Being caught out with non-compliant modules and inverters can mean a serious loss of revenue, writes Clean Energy Council accreditation manager Sandy Atkins.

Imagine this. You quoted on a commercial solar install (about 90kW) and you’ve been awarded the job. While you’re waiting for the connection approval, you receive an email about some solar modules on offer for a really good price. They work out to be a few cents per watt less than you had budgeted for, so you buy them. Terrific – an extra couple of grand in your pocket, right?

Then, for some reason the installation is delayed. When the day finally comes to start the job, all goes well and luckily you get the work done on time and within budget. The customer signs all the STC paperwork and finally pays the invoice. You lodge your paperwork for the STCs, but then it comes back rejected. Why? The modules are no longer on our Approved Products List, and haven’t been on the list for a while. Therefore, the system is not eligible for STCs. In effect this installation has been done at a loss.

We received a call on the CEC accreditation tech support line about a situation very similar to this recently. The company involved missed out on a lot of money and they were obviously anxious to get the module back on the approved list. The problem was, the manufacturer had stopped making that model, the test certificate had expired and it didn’t have all the new required tests on it anyway. The module needed to be re-tested, a new certificate issued, and a new application lodged for it to be re-listed. The cost to do all this could have worked out more expensive than what the STCs were worth.

New products get added to our approved inverter and modules list regularly, but products are also regularly removed. Products do not stay on the CEC Approved Products List indefinitely – modules are listed for two years, and inverters are listed for five years. In addition to the time limit expiring, products also need to have a valid certificate to stay on the list. From time to time certificates may be withdrawn for a range of reasons, like the product stops being made or is certified by a different certifying body – but it means the product must be removed from the CEC list.

As solar is still a relatively new technology, the product standards and requirements are updated from time to time. These changes mean that products that were approved to the old standard may be removed from our list of approved products.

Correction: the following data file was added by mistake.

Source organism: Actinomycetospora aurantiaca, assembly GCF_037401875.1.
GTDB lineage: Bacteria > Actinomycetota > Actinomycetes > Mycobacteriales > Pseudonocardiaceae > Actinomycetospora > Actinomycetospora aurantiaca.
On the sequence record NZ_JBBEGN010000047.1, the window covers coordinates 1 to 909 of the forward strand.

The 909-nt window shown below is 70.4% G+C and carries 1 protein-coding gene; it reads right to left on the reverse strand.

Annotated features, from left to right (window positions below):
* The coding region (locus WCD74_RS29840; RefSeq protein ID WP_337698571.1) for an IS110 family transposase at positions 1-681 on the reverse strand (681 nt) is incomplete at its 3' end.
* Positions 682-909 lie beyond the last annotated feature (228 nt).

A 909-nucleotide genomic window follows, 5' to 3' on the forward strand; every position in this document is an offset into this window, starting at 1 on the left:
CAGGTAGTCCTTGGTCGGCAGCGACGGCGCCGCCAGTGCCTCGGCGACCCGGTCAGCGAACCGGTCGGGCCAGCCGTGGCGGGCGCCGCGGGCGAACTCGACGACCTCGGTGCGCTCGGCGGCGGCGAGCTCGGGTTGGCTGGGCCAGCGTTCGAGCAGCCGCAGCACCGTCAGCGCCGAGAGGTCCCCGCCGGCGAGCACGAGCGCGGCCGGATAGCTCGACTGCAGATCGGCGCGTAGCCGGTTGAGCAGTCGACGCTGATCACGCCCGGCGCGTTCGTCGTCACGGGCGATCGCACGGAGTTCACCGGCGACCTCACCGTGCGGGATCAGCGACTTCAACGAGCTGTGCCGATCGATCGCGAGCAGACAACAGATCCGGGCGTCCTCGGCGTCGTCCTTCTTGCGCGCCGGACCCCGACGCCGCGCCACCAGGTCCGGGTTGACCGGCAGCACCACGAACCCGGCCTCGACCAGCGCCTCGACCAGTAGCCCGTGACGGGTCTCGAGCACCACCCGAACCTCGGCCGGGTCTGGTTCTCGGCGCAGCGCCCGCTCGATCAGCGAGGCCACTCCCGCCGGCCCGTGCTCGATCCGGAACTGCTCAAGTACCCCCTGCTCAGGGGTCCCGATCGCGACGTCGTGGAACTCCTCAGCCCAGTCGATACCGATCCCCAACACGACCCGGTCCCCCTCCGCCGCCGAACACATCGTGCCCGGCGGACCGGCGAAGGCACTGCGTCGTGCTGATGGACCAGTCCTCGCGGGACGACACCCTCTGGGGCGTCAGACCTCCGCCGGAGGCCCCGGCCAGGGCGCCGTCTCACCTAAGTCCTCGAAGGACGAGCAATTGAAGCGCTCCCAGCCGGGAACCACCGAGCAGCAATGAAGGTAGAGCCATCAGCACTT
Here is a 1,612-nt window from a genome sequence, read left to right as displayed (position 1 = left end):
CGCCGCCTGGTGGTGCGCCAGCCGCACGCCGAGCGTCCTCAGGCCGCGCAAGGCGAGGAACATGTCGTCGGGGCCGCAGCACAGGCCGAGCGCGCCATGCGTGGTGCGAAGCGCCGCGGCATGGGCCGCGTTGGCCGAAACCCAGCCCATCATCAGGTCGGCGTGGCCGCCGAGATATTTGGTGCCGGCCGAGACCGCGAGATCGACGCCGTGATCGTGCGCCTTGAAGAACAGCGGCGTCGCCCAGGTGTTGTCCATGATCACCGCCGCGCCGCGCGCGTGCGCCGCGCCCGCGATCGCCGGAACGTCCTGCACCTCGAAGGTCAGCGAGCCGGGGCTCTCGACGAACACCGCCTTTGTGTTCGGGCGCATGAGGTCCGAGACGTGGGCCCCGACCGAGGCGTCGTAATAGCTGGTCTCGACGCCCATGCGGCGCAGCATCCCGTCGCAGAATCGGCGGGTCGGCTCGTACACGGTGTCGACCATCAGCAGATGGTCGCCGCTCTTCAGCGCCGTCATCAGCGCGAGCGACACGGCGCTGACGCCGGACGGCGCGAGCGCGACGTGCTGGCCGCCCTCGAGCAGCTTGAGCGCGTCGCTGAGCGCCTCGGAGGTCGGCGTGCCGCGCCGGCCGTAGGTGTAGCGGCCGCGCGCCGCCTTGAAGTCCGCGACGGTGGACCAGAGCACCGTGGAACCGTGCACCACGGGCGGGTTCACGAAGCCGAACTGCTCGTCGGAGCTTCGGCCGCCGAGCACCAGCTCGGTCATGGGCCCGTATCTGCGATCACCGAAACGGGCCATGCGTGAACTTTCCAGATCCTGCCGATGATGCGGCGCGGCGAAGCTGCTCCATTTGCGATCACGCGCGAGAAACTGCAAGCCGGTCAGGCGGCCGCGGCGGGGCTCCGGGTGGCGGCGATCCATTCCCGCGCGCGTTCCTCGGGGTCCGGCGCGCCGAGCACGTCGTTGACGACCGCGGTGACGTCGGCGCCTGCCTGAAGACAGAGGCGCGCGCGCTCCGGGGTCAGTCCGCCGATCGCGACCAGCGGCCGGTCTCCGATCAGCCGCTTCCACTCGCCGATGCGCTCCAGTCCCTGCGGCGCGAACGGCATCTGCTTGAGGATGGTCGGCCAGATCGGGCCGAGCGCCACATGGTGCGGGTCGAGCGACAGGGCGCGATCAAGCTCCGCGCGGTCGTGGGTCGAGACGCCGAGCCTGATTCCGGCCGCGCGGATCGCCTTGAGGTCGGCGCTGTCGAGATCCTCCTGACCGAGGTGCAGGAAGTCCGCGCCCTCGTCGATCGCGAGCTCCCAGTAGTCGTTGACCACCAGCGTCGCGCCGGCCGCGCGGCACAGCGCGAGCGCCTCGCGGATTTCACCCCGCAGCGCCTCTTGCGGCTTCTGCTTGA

Examples where this has happened recently include the requirement for inverters to meet IEC 62109, and modules needing to be fire tested. These increases in standards requirements increase the safety of the equipment, and we are about to go through the whole process again with both modules and inverters.

From November 1, the CEC will require that all modules on the approved list must be certified to IEC 61730-1 and -2 with the following amendments: IEC 61730-1 Amendment 1:2011 and Amendment 2:2013; IEC 61730-2 Amendment 1:2011.

Don’t let yourself fall into the situation I described. Make sure you know what products you’re buying and that they will still be on the CEC Approved Products List by the time you install it.

If you end up with stock that has been removed from the CEC list, you can’t try and cheat the system by writing a different model number on the STC form to what you’ve physically installed. This is fraud, and something the Clean Energy Regulator takes very seriously. This can have serious consequences for installers who sign off on different model numbers to what was actually installed.

Here are a few tips for how to avoid getting stuck with products you can’t install:

  • When in doubt, ask your wholesaler to send you a photo of the label on the back of the panel. You can then use the model number to check against our approved module list.
  • When checking the Approved Products List, always take note of the expiry date. If you don’t think you’ll install the products before the listing expires, ask your supplier whether they plan on re-listing the product – or don’t buy it.
  • Make sure you read Installer News each month and other important communications from the CEC to stay on top of product changes that may impact stock you’re holding. If you don’t receive these, you can login to the installer area at solaraccreditation.com.au to look at previous editions, or contact us on (03) 9929 4141.